Academic Breakfast organised by TRIALOG


On Wednesday 10 June TRIALOG, funded by the European Commission and the Austrian Development Agency, organised an Academic Breakfast Discussion in Brussels together with the University of Leeds at the time of CONCORD general assembly. Two academics, Dr. Simon Lightfoot from University of Leeds and Dr. Fabienne Bossuyt from University of Ghent met with numerous CONCORD members to share their research findings and discuss development cooperation trends in the EU13 region.

Rebecca Steel-Jasińska from the TRIALOG project opened the discussion and reminded the audience about TRIALOG’s work for the past 15 years supporting the civil society in the “new” member states of the EU.

Dr. Simon Lightfoot from Leeds University shared the main findings of his research on the topic of development cooperation of the “new” EU member states. Dr. Lightfoot highlighted that the EU influence was important in re-starting development assistance in these countries, but only in general terms and only at specific points in the enlargement process. He noted the importance of CSOs in putting the development cooperation high on the agenda in a country when they manage to identify a “common cause”.

Dr. Fabienne Bossuyt from the University of Ghent in Belgium presented her research findings concerning the impact some EU13 donors have had in Central Asia (specifically in Azerbaijan). In Central Asia the EU13 donors focus on poverty reduction and not on democratisation.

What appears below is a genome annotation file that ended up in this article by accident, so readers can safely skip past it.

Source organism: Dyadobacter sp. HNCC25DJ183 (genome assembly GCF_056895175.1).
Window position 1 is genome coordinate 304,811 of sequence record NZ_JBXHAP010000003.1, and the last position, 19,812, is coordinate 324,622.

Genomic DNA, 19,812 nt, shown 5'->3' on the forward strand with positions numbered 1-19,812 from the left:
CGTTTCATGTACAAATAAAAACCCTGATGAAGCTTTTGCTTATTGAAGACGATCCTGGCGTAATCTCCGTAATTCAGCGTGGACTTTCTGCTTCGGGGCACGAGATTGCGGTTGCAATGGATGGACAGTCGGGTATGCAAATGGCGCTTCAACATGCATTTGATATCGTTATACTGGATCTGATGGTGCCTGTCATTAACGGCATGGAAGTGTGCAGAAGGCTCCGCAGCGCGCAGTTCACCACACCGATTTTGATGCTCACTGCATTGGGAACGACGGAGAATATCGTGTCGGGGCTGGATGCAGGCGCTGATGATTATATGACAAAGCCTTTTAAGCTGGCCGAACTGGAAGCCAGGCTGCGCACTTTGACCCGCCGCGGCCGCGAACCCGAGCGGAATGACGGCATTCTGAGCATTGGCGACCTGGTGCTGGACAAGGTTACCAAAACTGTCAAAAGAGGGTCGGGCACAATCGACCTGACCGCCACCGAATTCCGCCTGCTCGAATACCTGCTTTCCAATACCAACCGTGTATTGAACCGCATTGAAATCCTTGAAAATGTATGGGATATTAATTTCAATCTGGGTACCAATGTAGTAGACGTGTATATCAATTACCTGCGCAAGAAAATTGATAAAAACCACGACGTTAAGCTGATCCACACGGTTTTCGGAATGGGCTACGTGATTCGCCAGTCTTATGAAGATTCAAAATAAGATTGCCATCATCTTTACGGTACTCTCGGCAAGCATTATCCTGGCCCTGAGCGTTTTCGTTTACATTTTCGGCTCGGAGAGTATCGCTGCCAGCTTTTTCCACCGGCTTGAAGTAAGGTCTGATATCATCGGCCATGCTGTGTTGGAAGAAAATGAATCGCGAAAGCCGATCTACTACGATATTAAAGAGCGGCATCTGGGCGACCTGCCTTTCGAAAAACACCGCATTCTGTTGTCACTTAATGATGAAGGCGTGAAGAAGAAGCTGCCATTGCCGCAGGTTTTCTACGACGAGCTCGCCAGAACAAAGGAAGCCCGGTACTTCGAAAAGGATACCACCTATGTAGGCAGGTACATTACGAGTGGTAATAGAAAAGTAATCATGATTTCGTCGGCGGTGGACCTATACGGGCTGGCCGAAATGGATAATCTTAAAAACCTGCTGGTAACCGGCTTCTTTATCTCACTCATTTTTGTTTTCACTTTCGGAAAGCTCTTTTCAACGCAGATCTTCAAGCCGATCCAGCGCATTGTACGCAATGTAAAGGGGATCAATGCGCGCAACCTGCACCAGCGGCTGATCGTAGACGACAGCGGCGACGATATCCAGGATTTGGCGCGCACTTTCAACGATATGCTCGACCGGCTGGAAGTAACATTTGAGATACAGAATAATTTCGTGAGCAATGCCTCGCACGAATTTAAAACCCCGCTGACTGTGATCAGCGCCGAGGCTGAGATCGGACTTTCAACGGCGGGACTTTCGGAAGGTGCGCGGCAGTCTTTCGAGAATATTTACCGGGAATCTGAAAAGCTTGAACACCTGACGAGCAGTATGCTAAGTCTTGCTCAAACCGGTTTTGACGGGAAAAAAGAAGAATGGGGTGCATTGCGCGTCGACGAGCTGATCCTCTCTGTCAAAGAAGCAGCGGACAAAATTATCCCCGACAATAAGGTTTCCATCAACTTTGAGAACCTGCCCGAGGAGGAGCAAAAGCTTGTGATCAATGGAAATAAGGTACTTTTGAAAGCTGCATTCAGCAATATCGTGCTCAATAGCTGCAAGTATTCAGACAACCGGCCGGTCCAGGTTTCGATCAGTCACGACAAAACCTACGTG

Inese Vaivare from the Latvian Development CSO platform LAPAS highlighted the diversity of development CSO actors in Europe and within the confederation CONCORD. In order to embrace this diversity, efforts have to be made to be able to work together, even when it comes to vocabulary and trying to avoid Brussels jargon. In her view some advantages for engagement in development cooperation that EU13 actors have, come from the fact that many people from the region have had the experience of living in a restrictive regime and being able to find non-financial ways to contribute to development.

Éva Bördős from the Hungarian development CSO platform HAND and from DemNet presented the role Hungarian state and civil society have played in international development cooperation. The year 2014 was a milestone for Hungary as in March the government adopted Hungary’s strategy on development cooperation and later that year the law on development cooperation and humanitarian assistance was adopted. The public knowledge about Hungary as a donor was also discussed. While 73% of the respondents of a public survey in Hungary had heard that Hungary provides humanitarian aid to other countries, only 43% had heard that Hungary also engages in supporting sustainable progress in less developed countries.

At the end of the panel presentations and discussion the participants discussed what academic research focus in the future would be useful for development CSOs in the region. Several ideas and topics were identified:

  • the management of NGO networks; 
  • how to influence public attitudes and behaviour; 
  • the impact of global education projects; 
  • PCD and how it is related to other policies; 
  • compare the impact and results of projects implemented in partnerships to projects implemented by one country.



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